Lenovo took the No. 2 position in 2014 with 1.9 million shipments of hybrid ultramobiles, an increase of 331 percent year on year. Lenovo focused its hybrid strategy on expanding into the consumer market, and successfully increased its share of hybrid ultramobiles in North America from 6 percent in 2013 to 31 percent in 2014. Similarly in Western Europe, Lenovo’s hybrid ultramobile market share grew from 16.5 percent to 27 percent from 2013 to 2014.
HP was the third-largest player in the hybrid ultramobile market in 2014, selling 800,000 units. In 2014, HP significantly expanded its product line in this segment with a broad range of consumer models across a variety of price points, from $199 to $1,999. This enabled the company to rise from the No. 7 position in 2013.
Microsoft's Surface is classified as a tablet ultramobile rather than a hybrid ultramobile under Gartner's definition, as the touch-and-type keyboard is optional. In the ultramobile tablet segment, Microsoft was No. 1 with 36 percent market share in 2014. Combining the ultramobile hybrid and the ultramobile tablet, Microsoft was No. 3 with 14 percent market share worldwide, just behind Asus and Lenovo.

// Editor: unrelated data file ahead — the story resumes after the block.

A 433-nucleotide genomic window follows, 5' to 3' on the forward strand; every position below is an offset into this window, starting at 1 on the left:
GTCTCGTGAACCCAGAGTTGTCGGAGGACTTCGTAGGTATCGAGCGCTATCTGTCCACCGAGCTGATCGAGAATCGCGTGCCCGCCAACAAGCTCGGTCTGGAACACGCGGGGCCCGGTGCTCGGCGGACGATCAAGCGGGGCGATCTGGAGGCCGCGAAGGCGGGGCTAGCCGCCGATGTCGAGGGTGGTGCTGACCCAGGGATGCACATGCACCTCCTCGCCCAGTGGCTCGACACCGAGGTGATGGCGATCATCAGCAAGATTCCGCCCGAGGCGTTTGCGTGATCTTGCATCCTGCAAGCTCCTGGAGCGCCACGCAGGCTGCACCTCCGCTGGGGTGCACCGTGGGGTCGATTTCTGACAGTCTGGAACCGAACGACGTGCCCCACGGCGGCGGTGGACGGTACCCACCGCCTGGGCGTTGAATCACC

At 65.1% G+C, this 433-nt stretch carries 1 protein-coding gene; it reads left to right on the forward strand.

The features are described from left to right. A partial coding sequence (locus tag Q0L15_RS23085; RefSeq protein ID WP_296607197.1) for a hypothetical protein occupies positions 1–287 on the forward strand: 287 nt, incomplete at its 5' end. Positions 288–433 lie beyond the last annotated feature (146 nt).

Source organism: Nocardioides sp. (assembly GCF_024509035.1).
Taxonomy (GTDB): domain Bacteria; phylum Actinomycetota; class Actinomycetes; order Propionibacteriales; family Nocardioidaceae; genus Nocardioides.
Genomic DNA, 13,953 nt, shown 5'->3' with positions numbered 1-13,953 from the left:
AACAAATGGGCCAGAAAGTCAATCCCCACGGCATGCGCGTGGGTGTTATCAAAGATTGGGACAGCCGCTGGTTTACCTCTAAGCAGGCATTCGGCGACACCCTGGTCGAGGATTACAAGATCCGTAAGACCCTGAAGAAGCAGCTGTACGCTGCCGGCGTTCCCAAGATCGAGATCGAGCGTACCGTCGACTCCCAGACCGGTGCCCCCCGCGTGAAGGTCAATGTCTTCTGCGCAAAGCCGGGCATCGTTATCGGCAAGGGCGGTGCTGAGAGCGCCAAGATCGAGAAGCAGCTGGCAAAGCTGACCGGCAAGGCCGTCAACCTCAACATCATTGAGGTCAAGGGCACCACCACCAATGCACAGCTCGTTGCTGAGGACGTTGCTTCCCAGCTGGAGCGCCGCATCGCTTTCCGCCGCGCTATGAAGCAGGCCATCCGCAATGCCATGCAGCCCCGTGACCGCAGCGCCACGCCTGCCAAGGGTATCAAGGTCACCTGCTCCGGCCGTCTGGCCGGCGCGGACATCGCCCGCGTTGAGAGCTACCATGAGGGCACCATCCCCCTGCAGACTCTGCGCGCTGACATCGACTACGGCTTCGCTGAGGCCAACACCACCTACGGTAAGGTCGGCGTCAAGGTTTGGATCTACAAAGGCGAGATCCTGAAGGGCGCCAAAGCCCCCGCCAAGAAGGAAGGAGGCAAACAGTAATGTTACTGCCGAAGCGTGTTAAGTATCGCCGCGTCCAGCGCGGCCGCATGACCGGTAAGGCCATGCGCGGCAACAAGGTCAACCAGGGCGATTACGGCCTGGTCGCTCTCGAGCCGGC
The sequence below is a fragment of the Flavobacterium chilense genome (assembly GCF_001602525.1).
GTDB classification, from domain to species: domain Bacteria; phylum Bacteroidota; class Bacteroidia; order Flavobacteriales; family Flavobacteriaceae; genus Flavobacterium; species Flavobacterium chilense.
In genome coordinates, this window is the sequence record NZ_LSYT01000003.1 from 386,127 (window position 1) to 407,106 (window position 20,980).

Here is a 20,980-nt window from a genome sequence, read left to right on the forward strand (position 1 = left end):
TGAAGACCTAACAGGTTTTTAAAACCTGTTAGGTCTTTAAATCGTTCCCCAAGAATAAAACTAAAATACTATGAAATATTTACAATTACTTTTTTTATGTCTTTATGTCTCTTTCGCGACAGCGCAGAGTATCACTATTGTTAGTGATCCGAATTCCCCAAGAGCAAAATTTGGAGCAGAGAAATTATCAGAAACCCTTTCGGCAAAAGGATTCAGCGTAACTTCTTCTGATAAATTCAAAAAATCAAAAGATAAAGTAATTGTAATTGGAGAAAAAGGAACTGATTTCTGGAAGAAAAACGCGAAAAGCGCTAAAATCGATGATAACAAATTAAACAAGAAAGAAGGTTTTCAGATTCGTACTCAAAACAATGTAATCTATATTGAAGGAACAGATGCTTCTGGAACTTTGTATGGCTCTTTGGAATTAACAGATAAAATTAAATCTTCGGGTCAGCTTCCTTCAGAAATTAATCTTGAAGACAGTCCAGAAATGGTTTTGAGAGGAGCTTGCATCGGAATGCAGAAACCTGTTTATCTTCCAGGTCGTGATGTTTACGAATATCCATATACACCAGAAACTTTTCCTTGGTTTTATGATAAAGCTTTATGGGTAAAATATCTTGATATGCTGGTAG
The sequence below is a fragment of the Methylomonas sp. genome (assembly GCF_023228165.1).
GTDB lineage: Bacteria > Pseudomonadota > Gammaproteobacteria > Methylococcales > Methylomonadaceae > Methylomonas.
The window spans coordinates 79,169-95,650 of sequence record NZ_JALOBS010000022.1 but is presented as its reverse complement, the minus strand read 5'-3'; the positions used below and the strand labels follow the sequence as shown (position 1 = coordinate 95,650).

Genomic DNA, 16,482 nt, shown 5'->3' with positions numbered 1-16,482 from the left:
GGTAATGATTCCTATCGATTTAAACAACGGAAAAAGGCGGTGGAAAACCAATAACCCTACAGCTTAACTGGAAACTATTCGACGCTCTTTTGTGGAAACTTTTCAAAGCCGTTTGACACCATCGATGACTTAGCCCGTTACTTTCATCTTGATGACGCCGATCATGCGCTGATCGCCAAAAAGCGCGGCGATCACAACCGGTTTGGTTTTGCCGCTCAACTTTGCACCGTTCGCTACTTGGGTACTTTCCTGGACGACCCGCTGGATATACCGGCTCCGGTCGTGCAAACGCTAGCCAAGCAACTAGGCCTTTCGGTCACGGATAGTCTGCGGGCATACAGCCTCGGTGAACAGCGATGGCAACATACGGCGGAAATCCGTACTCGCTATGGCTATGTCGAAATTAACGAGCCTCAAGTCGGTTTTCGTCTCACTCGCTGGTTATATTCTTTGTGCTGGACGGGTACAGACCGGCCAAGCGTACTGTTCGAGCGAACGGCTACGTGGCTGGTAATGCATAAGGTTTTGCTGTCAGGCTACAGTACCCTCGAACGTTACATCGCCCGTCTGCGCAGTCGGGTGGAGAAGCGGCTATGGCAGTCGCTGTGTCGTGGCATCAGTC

Detailed analysis is available in the report "Competitive Landscape: Hybrid Ultramobile Devices (Two-in-One Notebooks and Tablets)."
*Gartner segments mobile PCs into notebooks and ultramobile premium. A notebook is generally 14 inches and larger with a clamshell form factor. An ultramobile premium is generally 10 inches to 14 inches, thinner and lighter with three form factors — clamshells, hybrids and tablets. In this release, we’ve focused on the hybrid form factor, including convertible and detachable products.
Gartner, Inc. (NYSE: IT), is the world's leading research and advisory company and a member of the S&P 500. We equip business leaders with indispensable insights, advice and tools to achieve their mission-critical priorities and build the successful organizations of tomorrow.
Our unmatched combination of expert-led, practitioner-sourced and data-driven research steers clients toward the right decisions on the issues that matter most. We're trusted as an objective resource and critical partner by more than 12,000 organizations in more than 100 countries—across all major functions, in every industry and enterprise size.
To learn more about how we help decision makers fuel the future of business, visit www.gartner.com.
Comments or opinions expressed on this blog are those of the individual contributors only, and do not necessarily represent the views of Gartner, Inc. or its management. Readers may copy and redistribute blog postings on other blogs, or otherwise for private, non-commercial or journalistic purposes. This content may not be used for any other purposes in any other formats or media. The content on this blog is provided on an "as-is" basis. Gartner shall not be liable for any damages whatsoever arising out of the content or use of this blog.